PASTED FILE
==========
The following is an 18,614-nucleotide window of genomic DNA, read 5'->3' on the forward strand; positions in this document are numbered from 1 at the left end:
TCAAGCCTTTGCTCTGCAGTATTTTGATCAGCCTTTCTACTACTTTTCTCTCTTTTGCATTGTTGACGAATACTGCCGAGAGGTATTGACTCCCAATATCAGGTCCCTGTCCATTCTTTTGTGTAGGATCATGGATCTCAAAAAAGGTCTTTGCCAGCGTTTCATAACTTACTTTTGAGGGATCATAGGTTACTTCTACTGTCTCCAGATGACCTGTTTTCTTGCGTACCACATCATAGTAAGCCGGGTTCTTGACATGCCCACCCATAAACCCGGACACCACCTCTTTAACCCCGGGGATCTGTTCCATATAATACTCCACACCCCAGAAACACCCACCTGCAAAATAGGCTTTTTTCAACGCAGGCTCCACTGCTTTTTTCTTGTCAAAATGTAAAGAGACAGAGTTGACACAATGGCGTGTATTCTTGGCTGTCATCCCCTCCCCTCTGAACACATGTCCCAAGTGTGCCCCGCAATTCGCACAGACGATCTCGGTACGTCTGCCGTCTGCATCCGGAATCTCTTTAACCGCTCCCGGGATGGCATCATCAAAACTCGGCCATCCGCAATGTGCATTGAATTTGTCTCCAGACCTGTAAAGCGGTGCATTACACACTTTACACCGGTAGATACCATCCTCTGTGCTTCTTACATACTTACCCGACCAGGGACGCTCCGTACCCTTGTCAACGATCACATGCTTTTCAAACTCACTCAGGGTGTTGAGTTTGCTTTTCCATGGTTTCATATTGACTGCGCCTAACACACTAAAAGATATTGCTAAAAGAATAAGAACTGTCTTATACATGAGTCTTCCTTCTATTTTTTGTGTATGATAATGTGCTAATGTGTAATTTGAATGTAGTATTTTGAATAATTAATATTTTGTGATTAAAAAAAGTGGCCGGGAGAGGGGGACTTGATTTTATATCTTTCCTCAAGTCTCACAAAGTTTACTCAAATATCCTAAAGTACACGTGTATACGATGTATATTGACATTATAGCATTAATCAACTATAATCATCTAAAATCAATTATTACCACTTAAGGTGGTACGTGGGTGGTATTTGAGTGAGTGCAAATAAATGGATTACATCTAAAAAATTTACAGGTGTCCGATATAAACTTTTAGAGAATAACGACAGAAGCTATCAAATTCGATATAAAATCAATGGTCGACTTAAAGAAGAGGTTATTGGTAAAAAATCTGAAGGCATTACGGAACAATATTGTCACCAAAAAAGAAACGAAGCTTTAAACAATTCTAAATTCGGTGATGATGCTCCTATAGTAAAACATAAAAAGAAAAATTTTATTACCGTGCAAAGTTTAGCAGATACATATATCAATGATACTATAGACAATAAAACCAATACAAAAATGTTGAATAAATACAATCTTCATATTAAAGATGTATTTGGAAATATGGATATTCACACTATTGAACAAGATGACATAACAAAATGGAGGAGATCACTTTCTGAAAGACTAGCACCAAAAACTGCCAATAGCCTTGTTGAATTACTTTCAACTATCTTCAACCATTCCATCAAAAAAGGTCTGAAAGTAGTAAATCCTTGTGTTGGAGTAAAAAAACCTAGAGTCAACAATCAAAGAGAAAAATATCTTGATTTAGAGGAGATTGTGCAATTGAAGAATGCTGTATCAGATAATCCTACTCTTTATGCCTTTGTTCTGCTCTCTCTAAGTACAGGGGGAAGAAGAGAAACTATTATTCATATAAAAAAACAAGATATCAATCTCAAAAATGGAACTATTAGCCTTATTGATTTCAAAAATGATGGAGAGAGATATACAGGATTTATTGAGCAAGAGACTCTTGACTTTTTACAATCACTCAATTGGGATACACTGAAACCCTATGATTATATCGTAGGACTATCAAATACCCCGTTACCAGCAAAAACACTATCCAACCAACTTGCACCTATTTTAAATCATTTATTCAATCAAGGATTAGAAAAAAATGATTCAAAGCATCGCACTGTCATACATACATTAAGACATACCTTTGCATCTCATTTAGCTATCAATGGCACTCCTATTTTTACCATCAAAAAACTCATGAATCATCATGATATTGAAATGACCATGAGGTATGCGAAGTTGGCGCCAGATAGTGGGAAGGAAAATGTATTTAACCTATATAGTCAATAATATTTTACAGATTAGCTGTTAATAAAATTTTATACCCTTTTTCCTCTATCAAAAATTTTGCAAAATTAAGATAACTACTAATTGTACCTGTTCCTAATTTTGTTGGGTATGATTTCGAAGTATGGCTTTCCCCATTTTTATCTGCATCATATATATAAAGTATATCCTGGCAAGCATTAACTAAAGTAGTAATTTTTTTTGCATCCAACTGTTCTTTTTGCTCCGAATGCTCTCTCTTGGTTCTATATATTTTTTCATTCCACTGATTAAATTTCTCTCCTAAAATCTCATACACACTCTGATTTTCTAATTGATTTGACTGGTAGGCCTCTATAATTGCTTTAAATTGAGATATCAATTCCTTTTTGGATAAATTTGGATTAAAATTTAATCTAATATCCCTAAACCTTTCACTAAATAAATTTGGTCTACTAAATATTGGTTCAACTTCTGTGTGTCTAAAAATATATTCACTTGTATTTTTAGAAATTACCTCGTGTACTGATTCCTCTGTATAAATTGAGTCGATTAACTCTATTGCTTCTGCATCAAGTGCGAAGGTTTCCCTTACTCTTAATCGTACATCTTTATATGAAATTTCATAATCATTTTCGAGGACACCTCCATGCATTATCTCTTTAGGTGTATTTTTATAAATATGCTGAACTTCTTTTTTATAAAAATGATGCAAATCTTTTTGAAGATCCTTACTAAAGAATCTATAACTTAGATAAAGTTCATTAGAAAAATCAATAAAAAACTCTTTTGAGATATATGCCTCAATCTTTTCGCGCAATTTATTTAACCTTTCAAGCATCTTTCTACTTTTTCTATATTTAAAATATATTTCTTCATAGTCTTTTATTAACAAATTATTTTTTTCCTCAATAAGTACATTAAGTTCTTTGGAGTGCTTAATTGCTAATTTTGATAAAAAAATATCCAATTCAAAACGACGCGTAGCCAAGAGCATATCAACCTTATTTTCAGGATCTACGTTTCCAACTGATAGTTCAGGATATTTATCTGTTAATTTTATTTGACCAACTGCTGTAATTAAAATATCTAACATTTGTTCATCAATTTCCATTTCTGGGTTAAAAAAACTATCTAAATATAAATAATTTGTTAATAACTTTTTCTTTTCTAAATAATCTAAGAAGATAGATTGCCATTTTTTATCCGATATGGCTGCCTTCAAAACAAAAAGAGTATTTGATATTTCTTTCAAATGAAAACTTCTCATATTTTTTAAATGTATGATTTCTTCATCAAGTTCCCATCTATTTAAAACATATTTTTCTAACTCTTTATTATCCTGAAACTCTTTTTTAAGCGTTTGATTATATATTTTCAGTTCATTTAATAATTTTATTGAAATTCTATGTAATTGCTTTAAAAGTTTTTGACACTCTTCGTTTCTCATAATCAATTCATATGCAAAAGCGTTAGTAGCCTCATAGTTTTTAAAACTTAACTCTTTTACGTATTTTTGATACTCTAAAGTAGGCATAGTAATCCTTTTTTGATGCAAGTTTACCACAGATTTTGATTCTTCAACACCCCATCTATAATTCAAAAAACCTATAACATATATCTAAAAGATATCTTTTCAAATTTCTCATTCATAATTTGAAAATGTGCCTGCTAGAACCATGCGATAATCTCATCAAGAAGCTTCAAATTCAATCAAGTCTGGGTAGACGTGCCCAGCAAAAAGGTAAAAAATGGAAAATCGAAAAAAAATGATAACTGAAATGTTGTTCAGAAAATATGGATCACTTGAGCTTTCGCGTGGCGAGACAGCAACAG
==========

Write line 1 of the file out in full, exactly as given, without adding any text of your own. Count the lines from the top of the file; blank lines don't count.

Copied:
The following is an 18,614-nucleotide window of genomic DNA, read 5'->3' on the forward strand; positions in this document are numbered from 1 at the left end: